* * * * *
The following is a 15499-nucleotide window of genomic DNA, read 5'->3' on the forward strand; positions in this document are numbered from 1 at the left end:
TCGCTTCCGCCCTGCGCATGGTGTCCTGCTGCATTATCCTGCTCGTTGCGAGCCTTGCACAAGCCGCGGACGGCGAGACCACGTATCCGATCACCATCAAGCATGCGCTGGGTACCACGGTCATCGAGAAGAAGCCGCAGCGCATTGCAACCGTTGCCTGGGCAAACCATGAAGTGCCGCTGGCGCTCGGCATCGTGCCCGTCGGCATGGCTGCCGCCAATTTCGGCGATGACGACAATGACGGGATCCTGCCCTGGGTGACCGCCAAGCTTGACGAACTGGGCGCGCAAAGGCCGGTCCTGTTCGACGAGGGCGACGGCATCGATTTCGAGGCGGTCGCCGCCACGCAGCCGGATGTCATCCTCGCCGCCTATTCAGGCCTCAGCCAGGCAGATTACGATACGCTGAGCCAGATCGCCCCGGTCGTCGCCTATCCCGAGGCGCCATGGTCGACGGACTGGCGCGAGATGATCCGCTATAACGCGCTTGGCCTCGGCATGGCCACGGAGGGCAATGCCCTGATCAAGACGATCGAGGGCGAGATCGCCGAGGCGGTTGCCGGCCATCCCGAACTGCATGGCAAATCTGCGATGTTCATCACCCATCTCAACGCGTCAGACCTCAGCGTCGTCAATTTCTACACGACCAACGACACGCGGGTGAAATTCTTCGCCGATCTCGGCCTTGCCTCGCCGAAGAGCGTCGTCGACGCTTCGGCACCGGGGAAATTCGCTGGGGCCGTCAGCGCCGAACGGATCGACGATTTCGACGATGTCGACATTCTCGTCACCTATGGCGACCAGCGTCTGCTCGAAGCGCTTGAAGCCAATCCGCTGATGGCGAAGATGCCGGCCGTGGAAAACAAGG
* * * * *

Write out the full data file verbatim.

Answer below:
The following is a 15499-nucleotide window of genomic DNA, read 5'->3' on the forward strand; positions in this document are numbered from 1 at the left end:
TCGCTTCCGCCCTGCGCATGGTGTCCTGCTGCATTATCCTGCTCGTTGCGAGCCTTGCACAAGCCGCGGACGGCGAGACCACGTATCCGATCACCATCAAGCATGCGCTGGGTACCACGGTCATCGAGAAGAAGCCGCAGCGCATTGCAACCGTTGCCTGGGCAAACCATGAAGTGCCGCTGGCGCTCGGCATCGTGCCCGTCGGCATGGCTGCCGCCAATTTCGGCGATGACGACAATGACGGGATCCTGCCCTGGGTGACCGCCAAGCTTGACGAACTGGGCGCGCAAAGGCCGGTCCTGTTCGACGAGGGCGACGGCATCGATTTCGAGGCGGTCGCCGCCACGCAGCCGGATGTCATCCTCGCCGCCTATTCAGGCCTCAGCCAGGCAGATTACGATACGCTGAGCCAGATCGCCCCGGTCGTCGCCTATCCCGAGGCGCCATGGTCGACGGACTGGCGCGAGATGATCCGCTATAACGCGCTTGGCCTCGGCATGGCCACGGAGGGCAATGCCCTGATCAAGACGATCGAGGGCGAGATCGCCGAGGCGGTTGCCGGCCATCCCGAACTGCATGGCAAATCTGCGATGTTCATCACCCATCTCAACGCGTCAGACCTCAGCGTCGTCAATTTCTACACGACCAACGACACGCGGGTGAAATTCTTCGCCGATCTCGGCCTTGCCTCGCCGAAGAGCGTCGTCGACGCTTCGGCACCGGGGAAATTCGCTGGGGCCGTCAGCGCCGAACGGATCGACGATTTCGACGATGTCGACATTCTCGTCACCTATGGCGACCAGCGTCTGCTCGAAGCGCTTGAAGCCAATCCGCTGATGGCGAAGATGCCGGCCGTGGAAAACAAGG